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City OKs huge office building project

"This project is about to set a new standard. It will truly be a bench-mark that West Linn can be proud of." - Bob Thompson, of Group Mackenzie

The largest building project in West Linn history was given the go-ahead by the city council at a public hearing Feb. 15.

City councilors gave their okay to a decision by the West Linn Planning Commission to allow the building of Tannler West, a three-building office complex with 289,000 square feet of office space.

The buildings would be situated on 11 acres of land near Blankenship Road and Tannler Drive. The project will include 750 parking spaces.

'This is the largest commercial development ever in West Linn,' said Gordon Howard, senior planner for the city of West Linn.

After filing an appeal of the project, members of the Tanner Basin Neighborhood Association were on hand to protest that project owner Blackhawk, LLC had not addressed what they called 'critical problems.' They asked the council to not allow the project to proceed until the problems had been remedied.

'We urge the city council to deny this application,' said Ed Schwarz, who presented the case for the neighborhood group. 'This plan was made before the application was submitted. I wish they could have worked with us.'

Schwarz cited such concerns as noise bouncing off the walls of the huge buildings, possible drainage problems, improper lot line adjustments and delayed compliance with the conditions of approval, since the project is being done in three stages.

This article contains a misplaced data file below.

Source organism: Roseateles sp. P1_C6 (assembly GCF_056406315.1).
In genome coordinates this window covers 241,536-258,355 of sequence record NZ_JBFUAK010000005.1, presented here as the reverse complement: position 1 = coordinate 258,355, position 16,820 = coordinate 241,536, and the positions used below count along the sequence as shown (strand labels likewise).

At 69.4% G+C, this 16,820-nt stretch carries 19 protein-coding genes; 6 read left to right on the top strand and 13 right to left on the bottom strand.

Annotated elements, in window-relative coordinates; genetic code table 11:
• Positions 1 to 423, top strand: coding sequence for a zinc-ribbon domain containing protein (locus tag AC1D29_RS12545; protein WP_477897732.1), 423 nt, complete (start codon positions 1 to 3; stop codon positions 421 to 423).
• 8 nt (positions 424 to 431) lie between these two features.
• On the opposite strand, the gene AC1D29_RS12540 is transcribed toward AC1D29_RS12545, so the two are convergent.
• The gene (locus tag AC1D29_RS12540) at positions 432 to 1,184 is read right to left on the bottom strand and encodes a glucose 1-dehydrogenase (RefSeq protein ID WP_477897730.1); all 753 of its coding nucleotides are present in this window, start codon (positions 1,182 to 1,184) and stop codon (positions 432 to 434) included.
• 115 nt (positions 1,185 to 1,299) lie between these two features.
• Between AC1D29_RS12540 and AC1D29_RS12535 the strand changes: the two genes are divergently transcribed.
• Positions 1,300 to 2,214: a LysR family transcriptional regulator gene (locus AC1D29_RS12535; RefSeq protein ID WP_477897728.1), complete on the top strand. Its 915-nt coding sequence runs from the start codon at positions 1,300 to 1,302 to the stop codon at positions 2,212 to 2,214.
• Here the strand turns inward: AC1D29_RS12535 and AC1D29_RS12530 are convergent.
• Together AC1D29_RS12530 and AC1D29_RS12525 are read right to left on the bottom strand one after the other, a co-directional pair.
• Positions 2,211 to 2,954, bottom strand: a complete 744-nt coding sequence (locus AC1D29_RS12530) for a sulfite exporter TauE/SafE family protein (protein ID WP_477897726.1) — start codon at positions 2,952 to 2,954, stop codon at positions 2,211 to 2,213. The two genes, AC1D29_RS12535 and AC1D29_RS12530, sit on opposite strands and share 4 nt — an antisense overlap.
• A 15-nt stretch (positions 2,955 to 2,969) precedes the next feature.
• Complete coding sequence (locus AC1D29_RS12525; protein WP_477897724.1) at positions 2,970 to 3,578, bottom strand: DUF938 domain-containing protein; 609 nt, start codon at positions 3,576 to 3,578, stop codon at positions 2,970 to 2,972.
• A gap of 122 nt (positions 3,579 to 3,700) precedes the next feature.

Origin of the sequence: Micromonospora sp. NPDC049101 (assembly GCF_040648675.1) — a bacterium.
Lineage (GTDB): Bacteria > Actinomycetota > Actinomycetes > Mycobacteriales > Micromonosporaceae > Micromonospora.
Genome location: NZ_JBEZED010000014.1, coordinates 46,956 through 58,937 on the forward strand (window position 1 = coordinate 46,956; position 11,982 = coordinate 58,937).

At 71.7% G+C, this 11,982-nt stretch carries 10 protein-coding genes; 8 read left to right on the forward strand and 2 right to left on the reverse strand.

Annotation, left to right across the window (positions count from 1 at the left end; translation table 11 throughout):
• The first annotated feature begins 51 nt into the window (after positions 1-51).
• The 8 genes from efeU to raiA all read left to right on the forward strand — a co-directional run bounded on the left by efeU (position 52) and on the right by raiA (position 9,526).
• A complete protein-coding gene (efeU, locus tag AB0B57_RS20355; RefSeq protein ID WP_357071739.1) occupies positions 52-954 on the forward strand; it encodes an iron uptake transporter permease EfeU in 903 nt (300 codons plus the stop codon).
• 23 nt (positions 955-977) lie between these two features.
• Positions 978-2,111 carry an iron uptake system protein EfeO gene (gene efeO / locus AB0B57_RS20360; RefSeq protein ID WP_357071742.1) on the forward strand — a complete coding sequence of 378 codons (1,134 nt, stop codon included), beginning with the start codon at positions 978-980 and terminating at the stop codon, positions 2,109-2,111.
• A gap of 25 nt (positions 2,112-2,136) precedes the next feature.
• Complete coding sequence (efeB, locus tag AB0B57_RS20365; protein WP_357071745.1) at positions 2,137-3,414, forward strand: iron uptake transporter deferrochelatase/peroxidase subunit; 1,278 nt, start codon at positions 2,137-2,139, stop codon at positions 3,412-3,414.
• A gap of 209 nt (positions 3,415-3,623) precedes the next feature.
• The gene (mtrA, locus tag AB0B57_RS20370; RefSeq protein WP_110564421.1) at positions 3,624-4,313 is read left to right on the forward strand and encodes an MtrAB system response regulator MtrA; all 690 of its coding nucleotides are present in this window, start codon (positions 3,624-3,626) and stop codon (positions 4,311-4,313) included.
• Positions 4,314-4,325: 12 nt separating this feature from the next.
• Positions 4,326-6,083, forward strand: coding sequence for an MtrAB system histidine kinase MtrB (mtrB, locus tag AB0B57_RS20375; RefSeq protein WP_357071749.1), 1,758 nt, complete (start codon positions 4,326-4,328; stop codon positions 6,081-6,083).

However, traffic is the overriding concern, Schwarz told the councilors

'Unfortunately, this comes at a time when we are dealing with many traffic issues in West Linn,' Schwarz said. 'Nothing has been done to mitigate the traffic problems this project will create. To me that makes it a non-starter for this application. We have concerns about huge queues forming at the bottom of Tannler.

'We don't want them to make it worse than it is, which is what they're doing.'

In his presentation, Schwarz repeatedly used the phrases ' … the burden falls on them to show it,' and ' … did not meet the code.'

However, West Linn Mayor Norm King said he believed the project had met city codes, and that was verified by the planning commission and city staff.

'What we've seen,' said Councilor Michele Eberle, 'is that they've met these concerns to the greatest degree possible.'

Councilor Scott Burgess noted the steepness of the slope and difficulty with access, suggesting that the developer had submitted a good plan.

'West Linn is geographically challenged, to say the least, especially this location,' said Burgess. 'It seems they've spread things out to reduce this problem.'

Council President Mike Gates challenged the neighborhood asociation to suggest alternatives to the plan that the planning commission approved.

'It's up to the appellant,' Gates said, 'to specifically say what the improvement ought to be.'

While questioning the concerns stated by the neighborhood association, the city councilors had questions of their own for Group Mackenzie, architects for the project. Especially, they insisted that Group Mackenzie do everything it could to solve traffic concerns.

The architects pledged to do this as much as possible.

'This project is about to set a new standard,' said Bob Thompson of Group Mackenzie. 'It will truly be a benchmark that West Linn can be proud of.'

Bill Wilt of West Linn, co-owner of Blackhawk, Inc., claimed, 'This will be nicer than any building on Kruse Way (in Lake Oswego). It will be a terrific asset.'

The four-hour meeting continued with six persons giving testimony pro and con against Tannler West, and it concluded with the city councilors giving their unanimous approval to the project.

While denying the appeal, the council added some conditions, such as the location of sidewalks.

Howard said that work on the project is expected to begin this summer.

Tannler West will not be a 'green building' project, although this was urged by Eberle.

Representatives for Group Mackenzie said the project would include many green building features, such as light shelves, shading devices, sophisticated electronic controls, energy efficient roof and treatment of water runoff.